I'm also pondering how you could make a macro to automatically set up references to the tuple members as public member variables, allowing you to access the variables with regular syntax. The benchmark shows that reference access is a little slower than regular tuple access with compiler optimizations on, though.

General discussions / Fun times with C++ reflection and tuples
« on: February 25, 2014, 06:52:46 am »
Hey guys, I scourged the interwebs today stealing everybody's code and put this little demo together.

The whole system is based off of C++11's std::tuple.

What started this furious rampage was me trying to get automatic serialization that could go beyond primitive types. I want to have custom encoding for custom objects. Until C++10923812093809 whatever comes out with compile-time reflection, I made this. Lemme know what you guys think (i.e. probably its complete garbage).

Link: https://github.com/tedsta/Reflectable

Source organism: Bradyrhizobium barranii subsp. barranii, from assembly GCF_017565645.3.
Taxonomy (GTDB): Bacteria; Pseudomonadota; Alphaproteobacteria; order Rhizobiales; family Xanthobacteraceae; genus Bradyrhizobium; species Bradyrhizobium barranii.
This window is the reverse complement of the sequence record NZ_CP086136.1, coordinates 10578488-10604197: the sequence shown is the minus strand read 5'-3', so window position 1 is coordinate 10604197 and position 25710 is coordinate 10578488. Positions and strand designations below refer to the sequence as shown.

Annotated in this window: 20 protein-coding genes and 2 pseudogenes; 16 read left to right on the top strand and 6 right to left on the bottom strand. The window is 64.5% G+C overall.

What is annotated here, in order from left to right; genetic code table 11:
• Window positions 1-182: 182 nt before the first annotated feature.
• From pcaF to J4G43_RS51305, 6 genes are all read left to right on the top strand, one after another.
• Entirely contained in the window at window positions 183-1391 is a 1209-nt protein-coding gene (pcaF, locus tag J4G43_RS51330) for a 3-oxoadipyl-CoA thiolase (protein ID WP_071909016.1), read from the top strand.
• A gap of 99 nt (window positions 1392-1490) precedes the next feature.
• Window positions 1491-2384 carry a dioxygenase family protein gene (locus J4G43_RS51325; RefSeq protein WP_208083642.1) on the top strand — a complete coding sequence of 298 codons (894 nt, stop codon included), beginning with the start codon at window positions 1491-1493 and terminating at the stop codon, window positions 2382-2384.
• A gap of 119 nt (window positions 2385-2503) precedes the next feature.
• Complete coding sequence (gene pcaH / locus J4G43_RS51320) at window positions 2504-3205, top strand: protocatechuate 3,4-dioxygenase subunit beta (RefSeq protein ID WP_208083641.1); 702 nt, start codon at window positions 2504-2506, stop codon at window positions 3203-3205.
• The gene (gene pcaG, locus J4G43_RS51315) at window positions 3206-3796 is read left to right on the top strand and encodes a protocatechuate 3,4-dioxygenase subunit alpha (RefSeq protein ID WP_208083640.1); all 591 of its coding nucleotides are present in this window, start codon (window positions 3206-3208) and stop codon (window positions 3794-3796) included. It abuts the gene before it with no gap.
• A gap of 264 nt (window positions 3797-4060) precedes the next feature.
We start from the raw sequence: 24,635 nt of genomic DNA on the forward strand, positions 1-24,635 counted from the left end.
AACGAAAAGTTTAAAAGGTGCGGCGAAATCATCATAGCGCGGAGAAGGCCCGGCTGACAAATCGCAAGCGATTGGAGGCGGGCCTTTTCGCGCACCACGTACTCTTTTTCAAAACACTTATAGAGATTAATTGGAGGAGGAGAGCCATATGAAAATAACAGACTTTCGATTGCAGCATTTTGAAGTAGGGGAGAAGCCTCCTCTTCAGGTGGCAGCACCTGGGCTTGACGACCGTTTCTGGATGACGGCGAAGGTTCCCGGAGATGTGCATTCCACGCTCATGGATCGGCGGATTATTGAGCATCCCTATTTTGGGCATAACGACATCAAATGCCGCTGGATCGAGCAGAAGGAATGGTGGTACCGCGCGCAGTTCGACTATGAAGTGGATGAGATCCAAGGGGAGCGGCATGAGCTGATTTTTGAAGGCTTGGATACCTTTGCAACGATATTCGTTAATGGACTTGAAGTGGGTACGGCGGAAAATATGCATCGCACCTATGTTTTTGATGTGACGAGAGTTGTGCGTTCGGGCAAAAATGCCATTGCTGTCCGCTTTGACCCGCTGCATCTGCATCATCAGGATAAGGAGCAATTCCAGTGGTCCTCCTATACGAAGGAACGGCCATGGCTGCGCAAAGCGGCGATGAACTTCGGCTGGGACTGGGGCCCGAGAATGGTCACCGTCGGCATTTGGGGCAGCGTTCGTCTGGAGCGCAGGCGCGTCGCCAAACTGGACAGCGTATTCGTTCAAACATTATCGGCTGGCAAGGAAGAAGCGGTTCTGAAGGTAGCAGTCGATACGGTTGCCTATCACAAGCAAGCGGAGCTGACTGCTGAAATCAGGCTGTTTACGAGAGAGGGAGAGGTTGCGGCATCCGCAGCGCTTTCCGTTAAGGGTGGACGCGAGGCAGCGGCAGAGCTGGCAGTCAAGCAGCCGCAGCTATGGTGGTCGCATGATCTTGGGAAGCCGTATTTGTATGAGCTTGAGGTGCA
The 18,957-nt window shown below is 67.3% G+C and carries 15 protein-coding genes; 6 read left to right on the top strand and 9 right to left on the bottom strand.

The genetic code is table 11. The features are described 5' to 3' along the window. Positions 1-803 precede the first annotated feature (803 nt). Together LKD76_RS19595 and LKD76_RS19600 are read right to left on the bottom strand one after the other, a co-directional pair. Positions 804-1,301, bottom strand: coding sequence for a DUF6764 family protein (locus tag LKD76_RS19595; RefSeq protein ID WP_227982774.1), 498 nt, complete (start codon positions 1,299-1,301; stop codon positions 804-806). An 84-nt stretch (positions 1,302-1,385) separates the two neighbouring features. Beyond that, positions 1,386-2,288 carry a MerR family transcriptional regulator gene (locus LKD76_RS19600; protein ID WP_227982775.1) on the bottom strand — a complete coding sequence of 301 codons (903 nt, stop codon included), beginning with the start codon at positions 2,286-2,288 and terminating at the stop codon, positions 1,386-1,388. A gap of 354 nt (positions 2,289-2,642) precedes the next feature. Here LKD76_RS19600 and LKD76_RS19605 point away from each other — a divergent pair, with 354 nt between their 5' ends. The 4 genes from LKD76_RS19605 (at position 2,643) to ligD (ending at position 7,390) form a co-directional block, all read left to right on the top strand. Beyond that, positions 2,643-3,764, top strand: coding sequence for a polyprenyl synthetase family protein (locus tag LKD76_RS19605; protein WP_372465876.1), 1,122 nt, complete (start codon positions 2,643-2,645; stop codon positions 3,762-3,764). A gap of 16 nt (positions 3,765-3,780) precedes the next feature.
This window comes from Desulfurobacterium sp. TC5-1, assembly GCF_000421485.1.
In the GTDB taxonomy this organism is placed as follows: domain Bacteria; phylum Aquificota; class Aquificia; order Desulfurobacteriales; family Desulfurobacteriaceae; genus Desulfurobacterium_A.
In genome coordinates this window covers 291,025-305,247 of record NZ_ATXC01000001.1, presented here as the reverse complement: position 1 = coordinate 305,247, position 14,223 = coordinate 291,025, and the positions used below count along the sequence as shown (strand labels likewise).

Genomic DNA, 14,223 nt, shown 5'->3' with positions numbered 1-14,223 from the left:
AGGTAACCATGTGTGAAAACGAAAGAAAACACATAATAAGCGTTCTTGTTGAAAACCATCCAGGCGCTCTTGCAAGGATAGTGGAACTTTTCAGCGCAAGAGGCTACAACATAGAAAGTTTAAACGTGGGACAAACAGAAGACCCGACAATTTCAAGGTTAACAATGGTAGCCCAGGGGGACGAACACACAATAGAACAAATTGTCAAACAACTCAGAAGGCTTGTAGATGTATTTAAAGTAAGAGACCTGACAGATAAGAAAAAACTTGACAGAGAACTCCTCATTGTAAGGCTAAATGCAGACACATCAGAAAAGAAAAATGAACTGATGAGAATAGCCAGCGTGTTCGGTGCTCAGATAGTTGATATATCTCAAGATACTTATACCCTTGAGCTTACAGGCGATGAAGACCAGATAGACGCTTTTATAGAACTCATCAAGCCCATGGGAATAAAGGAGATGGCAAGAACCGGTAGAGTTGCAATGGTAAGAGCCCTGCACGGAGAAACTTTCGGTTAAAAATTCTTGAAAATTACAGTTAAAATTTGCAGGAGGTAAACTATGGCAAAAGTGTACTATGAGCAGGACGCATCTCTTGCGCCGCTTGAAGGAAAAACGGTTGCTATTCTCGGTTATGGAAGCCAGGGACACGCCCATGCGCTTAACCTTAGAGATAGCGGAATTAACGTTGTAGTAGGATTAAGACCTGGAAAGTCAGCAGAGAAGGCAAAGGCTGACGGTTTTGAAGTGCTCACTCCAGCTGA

I stole code from these places so far:


Check the readme for some benchmarks. Don't know exactly what those compiler optimizations do.

Graphics / Re: Interpolating between 2 sf::Transforms
« on: February 23, 2014, 11:23:01 pm »
tedsta, maybe you should show a complete example that seems to jitter. Because in my experience I have never seen any issues when omitting the interpolation part of that game loop.

It's very subtle, and becomes more noticeable as the actual framerate gets lower. You can play around with the framerate cap and with and without smoothing. Maybe I've just gone crazy and my eyes deceive me, but I think the smoothing helps :P

#include <SFML/System/Vector2.hpp>
#include <SFML/Window/Keyboard.hpp>
#include <SFML/Window/Event.hpp>
#include <SFML/Graphics/RenderWindow.hpp>
#include <SFML/Graphics/RectangleShape.hpp>

const float lockStep = 1.f/60.f;

void step(sf::Vector2f& state, const float dt);

int main()
    // Setup the window
    sf::RenderWindow window;
    window.create(sf::VideoMode(800, 600), "SFML Lockstep Example");

    // Player states
    sf::Vector2f oldState;
    sf::Vector2f curState;

    // Player object
    sf::RectangleShape player(sf::Vector2f(32, 32));

    // Delta time stuff
    sf::Clock dtClock;
    float dtAccum = 0.f;

    // Main loop
    while (window.isOpen())
        // Framerate cap
        while (dtClock.getElapsedTime().asSeconds() < 1.f/50.f);

        sf::Event event;
        while (window.pollEvent(event))